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Film Review:
The Personal History of David Copperfield

Dev Patel in David Copperfield

Armando Iannucci’s version of Charles Dickens’ much-filmed eighth novel is a spirited, sometimes joyous dramatic comedy headed by a gorgeous performance by Dev Patel.

The Indian-English Patel is perfect casting as David, and co-writer, co-producer and director Iannucci deliberately chose him and a large multiethnic cast because they could act and were right for the material – which might upset purists out there who will insist that everyone here should be white. And, well, bad luck to them.

This potentially creaky tale might also seem a strange project for the Scottish Iannucci given he was the guy who created TV’s very modern The Thick Of It, Veep, Avenue 5 and more, but he gives the cobwebbed material a kick in the pants and brings it alive with energetic pacing, bracing emotion and lovely humour.

The adult David (Dev) reads the story of his life to an appreciative theatre audience (who are later seen sitting in a field in an intriguingly alienating touch), and he then strides across a field to be present at his own birth, as his mother Clara (Morfydd Clark) shrieks in pain and his fruity great-aunt Betsey Trotwood (Tilda Swinton) gets in the way. An idyllic early childhood in Yarmouth (where he’s played by Jairaj Varsani) with Mum and beloved Nanny Peggoty (Daisy May Cooper) is cut short when his mother is forced to marry the abusive Mr. Murdstone (Darren Boyd), whose icy sister Jane (Gwendoline Christie) is always at his side, and soon David is shipped off to work in Murdstone’s factory with many other unwanted children.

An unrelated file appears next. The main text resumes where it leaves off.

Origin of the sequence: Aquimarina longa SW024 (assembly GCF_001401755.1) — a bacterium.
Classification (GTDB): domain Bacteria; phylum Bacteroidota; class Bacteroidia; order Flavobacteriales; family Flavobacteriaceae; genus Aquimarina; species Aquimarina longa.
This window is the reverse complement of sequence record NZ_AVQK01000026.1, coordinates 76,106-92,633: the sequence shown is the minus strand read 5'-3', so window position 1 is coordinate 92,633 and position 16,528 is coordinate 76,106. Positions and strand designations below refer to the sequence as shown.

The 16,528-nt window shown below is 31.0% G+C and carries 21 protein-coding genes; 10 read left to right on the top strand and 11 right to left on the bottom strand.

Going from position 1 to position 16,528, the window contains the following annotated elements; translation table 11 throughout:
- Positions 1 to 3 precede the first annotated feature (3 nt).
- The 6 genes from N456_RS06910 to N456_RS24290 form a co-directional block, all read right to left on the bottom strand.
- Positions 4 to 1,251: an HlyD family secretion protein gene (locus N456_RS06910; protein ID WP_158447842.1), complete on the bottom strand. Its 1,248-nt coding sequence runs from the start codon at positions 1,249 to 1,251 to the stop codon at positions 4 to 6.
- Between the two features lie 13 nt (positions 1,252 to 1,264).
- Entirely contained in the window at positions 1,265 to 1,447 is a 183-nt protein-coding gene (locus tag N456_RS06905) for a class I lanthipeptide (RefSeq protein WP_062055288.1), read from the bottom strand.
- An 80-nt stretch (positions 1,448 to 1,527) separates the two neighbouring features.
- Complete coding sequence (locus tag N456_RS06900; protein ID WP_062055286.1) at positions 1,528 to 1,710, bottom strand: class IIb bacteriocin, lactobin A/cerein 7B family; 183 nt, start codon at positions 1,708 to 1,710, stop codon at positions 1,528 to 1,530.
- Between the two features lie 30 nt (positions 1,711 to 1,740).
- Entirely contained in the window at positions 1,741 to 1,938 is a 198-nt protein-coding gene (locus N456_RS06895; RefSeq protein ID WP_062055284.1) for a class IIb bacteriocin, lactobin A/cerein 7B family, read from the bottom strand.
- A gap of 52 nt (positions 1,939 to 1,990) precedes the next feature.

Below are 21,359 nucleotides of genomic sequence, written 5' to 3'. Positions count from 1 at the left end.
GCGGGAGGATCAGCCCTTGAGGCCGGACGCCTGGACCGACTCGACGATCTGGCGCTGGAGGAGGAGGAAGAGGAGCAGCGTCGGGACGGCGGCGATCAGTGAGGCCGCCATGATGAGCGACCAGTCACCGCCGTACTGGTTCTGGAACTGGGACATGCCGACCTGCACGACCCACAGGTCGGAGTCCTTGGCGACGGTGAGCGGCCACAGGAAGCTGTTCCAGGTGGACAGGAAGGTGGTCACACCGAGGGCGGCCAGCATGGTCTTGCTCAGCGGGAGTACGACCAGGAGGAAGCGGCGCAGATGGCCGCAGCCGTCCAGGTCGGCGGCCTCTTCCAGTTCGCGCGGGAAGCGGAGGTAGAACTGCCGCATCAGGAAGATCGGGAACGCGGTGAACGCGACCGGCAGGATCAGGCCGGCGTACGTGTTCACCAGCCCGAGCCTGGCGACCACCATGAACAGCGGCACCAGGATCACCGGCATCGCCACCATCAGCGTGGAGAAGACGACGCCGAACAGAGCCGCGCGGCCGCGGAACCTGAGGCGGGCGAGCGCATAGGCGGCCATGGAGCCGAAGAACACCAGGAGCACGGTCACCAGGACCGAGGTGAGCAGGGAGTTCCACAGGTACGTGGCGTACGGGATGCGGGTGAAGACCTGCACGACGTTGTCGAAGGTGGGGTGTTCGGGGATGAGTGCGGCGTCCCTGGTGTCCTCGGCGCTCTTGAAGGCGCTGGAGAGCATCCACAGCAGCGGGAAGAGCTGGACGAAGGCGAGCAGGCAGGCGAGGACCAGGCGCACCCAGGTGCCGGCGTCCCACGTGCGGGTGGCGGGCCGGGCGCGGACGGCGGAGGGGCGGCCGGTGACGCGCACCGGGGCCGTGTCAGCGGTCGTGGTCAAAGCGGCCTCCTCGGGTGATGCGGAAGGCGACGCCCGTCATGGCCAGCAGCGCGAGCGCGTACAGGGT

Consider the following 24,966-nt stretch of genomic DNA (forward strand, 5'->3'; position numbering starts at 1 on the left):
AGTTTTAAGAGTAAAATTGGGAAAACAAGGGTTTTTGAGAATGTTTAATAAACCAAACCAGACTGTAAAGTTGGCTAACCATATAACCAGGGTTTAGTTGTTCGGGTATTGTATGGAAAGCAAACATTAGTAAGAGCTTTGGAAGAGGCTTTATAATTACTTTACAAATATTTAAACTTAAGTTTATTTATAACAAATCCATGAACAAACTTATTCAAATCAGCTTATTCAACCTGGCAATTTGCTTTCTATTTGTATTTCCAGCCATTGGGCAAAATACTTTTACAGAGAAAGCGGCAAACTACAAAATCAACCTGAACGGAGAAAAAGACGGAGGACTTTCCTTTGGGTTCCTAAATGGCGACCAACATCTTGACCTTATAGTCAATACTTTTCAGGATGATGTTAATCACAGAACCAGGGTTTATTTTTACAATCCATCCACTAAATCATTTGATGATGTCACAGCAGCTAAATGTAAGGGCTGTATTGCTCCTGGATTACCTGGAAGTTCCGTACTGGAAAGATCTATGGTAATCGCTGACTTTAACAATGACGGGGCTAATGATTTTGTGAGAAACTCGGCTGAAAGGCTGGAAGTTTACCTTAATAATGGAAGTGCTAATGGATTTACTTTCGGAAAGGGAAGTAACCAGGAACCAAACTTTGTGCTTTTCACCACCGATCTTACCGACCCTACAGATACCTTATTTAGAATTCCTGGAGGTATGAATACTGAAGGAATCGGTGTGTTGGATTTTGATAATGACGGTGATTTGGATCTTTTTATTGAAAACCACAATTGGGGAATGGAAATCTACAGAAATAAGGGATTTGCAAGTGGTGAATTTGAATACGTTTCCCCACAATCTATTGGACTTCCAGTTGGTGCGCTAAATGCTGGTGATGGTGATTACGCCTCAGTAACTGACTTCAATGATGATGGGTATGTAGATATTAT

Luckily David isn’t completely alone during these years, as he lodges with the always-skint Mr. Micawber and his family and is treated with great affection, even as the Micawbers keep eluding armies of creditors. The sweetly shady Micawber is one of Dickens’ most beloved characters (previously he’s been portrayed by everyone from W.C. Fields to Michael ‘Kramer’ Richards from Seinfeld), and here Peter Capaldi brings wonderful warmth and comic relish to the role. His notoriously foul-mouthed Malcolm Tucker from Iannucci’s The Thick Of It would surely be appalled.

Later David (now played by Patel) escapes to the countryside home of Aunt Betsey and her eccentric lodger Mr. Dick (Hugh Laurie from Iannucci’s Avenue 5), and a host of new characters are introduced, notably including the decidedly odd Uriah Heep (Ben Whishaw), Mr. Wickfield (Benedict Wong, also one of the second-tier but still much-admired Avengers) and his wise, even saintly daughter Agnes (Rosalind Eleazar). They’re a splendid bunch and, again, Iannucci chose his plum cast based upon their ability to fill their roles, not their race, so if you have any issue with that then you’d better stay well away (and grow up too).

It’s also worth pointing out that London in the mid-1800s was diverse in a way that costume movies have never depicted, and Kevin Loader, a producer here, has rightly stated elsewhere that, “London was the centre of a huge global empire, and was full of everybody, just as it’s a global city now. Traditionally, Dickens adaptations haven’t reflected that.” So why exactly couldn’t David Copperfield be a gentleman of Indian descent?

After all, it’s not like he was a real person… was he?

The Personal History Of David Copperfield (PG) is in cinemas now

DM Bradley

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